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Q: If the photon has a frequency of 4 x 1015 Hz how did the energy of the electron change?

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The electron lost 4 x 10-19 J of energy.

If the change in energy of electron is totally exhibited as a photon then the energy = h times frequency. h = 6.626 x 10 to -34 J s Simply multiply h and frequency you would get the energy in joule

The energy of a photon whose frequency is 5.8 x 1014 Hz is: 2.4322643592E-11 electron volts.

The light photon (light wave) was emitted by an electron jumping between two energy levels in an atom, the energy of the photon is determined by how large is the difference between these two levels, i.e the frequency of the photon is determined by the energy of the photon

Photon energy = 1.77006248E-12 electron volts.

As a photon. The exact frequency (color) of the photon depends on the specific energy level.

4x 1015 Hz The electron lost 2.6 x 10-18 J of energy.

The energy of a photon is directly proportional to its frequency.The energy of a photon is directly proportional to its frequency.The energy of a photon is directly proportional to its frequency.The energy of a photon is directly proportional to its frequency.

in quantum mechanism the energy of the photon electron vary with the frequency but independent of the intensity of the incident radiation while in classical mechanism the energy of the photon-electron should vary with intensity but should be independent of the frequency.

An atom emits a photon (particle of light) when transitioning from a ground state to its excited state. To obey conservation of energy, the energy gained by the atom when an electron moves to a lower energy level is equal to the energy it loses in emitting the photon. (The energy of a photon is E = hf, where E is the energy, h is Planck's constant, and f is the frequency of the photon.) Conversely, when an atom absorbs a photon (as is the case in absorption spectra), the electron absorbing the photon moves to a higher energy level.

Depending on the energy (frequency) of the specific photon hitting the electron, one of three events happens: nothing, the electron is excited, or the electron leaves the atom. If the energy of the photon very high, the electron can absorb the energy and escape the nucleus' pull. This is called ionization. If the energy of the photon lines up with the energy spacing in the atoms energy levels, the electron will move to a higher energy state, becoming excited. The electron then returns to its original energy level, releasing the energy as light. If the energy of the photon does not fall into one of these categories, the electron does not interact with it. In terms of actually changing the electron, it only changes in energy, not any other property.

Depending on the energy (frequency) of the specific photon hitting the electron, one of three events happens: nothing, the electron is excited, or the electron leaves the atom. If the energy of the photon very high, the electron can absorb the energy and escape the nucleus' pull. This is called ionization. If the energy of the photon lines up with the energy spacing in the atoms energy levels, the electron will move to a higher energy state, becoming excited. The electron then returns to its original energy level, releasing the energy as light. If the energy of the photon does not fall into one of these categories, the electron does not interact with it. In terms of actually changing the electron, it only changes in energy, not any other property.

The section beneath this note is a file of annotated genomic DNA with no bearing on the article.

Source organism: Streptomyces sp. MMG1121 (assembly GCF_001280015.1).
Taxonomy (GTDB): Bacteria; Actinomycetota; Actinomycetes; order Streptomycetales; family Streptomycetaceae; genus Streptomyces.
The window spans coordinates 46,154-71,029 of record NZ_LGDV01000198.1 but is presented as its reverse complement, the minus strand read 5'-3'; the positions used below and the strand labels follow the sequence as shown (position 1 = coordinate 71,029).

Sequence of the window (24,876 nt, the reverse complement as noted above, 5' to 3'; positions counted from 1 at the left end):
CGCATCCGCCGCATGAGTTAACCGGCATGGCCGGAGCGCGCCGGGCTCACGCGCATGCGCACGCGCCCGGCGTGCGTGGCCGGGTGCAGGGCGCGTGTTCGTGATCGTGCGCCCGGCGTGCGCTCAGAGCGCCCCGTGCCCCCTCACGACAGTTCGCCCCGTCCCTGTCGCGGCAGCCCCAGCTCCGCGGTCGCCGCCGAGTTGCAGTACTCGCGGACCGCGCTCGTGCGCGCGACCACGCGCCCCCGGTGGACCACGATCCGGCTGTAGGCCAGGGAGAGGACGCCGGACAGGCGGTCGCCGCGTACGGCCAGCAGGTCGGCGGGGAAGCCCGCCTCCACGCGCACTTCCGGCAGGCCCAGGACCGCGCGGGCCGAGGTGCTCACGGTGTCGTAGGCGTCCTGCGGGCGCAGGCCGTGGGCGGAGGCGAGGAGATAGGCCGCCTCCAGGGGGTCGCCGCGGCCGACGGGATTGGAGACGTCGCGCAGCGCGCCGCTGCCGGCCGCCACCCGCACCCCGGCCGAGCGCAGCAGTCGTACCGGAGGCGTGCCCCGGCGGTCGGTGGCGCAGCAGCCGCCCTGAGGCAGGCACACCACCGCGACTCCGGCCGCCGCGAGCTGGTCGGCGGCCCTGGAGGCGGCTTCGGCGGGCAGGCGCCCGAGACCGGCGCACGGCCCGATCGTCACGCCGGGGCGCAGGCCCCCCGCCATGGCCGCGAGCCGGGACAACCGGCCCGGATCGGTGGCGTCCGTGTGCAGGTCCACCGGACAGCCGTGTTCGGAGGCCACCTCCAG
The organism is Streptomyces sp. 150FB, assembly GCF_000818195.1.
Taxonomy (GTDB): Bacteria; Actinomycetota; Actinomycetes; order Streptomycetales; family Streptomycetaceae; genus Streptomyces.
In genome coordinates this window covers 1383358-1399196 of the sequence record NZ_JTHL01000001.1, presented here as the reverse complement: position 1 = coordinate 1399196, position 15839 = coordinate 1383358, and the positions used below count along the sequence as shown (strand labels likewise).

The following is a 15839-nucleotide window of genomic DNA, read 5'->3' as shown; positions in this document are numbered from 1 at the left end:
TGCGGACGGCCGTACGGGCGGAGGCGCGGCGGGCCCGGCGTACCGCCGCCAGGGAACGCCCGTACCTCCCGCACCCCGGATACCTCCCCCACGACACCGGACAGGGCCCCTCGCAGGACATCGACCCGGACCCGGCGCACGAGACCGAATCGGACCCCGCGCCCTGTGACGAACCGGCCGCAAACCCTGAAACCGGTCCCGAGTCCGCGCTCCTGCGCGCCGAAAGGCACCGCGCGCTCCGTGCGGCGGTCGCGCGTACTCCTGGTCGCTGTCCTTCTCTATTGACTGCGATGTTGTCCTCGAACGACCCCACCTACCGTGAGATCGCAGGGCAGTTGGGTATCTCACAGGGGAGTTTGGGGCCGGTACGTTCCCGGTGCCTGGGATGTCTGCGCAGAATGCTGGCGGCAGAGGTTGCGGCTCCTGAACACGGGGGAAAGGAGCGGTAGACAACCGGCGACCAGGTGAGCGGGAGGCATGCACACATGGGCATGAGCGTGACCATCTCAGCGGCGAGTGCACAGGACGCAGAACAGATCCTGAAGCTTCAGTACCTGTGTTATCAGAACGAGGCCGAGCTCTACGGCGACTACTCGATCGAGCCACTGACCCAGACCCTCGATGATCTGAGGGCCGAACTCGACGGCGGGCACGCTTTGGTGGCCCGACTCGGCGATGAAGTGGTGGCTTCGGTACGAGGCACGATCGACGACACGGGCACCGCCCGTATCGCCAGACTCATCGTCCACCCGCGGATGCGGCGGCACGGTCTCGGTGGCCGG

The photon energy is directly proportional to its frequency: Energy = Planck's constant * frequency.

An electron emits a photon when it lowers its energy, going for a lower energy orbital. The energy of the photon will be the difference of energy between the orbital where the electron was, and the orbital where the electron went.

what is the energy of a photon that has a frequency of 5.0x1014 Hz?

The energy of the photon is the same as the energy lost by the electron

the frequency of a photon of light , the greater the greater the energy packed into that photon.

The minimum amount of energy per photon necessary for that photon to knock an electron free from the crystal structure of that metal.

Every element has a specific energy describing each of the energy levels that any given electron is able to occupy. In order to occupy a higher energy level the electron must gain some energy, and this energy is derived from a particle of light known as a photon. Since the electron can only exist in specific energy levels it must absorb a photon with the exact amount of energy required. A photon with too much or too little energy will have no effect. The amount of energy in a photon is proportional to the frequency of the light that it came from, so only certain frequencies of light can be used to move electrons from one energy level to another. Similarly, an electron would have to lose energy to drop to a lower energy level, and this energy is released in the form of a photon. If you know the difference in the energy levels, you can actually calculate the energy of such a photon and predict what frequency of light it will produce.

electron lost 3.6 x 10-19 -barbie=]

8.3 x 1017 Hz

4.5 x 1017 Hz

Frequency, color, energy in each photon.

emits a photon of a specific frequency.

Energy is either absorbed or released. If the electron goes from a high energy orbital to a lower energy one, a photon is emitted. When a photon is absorbed, the electron goes from low energy to high.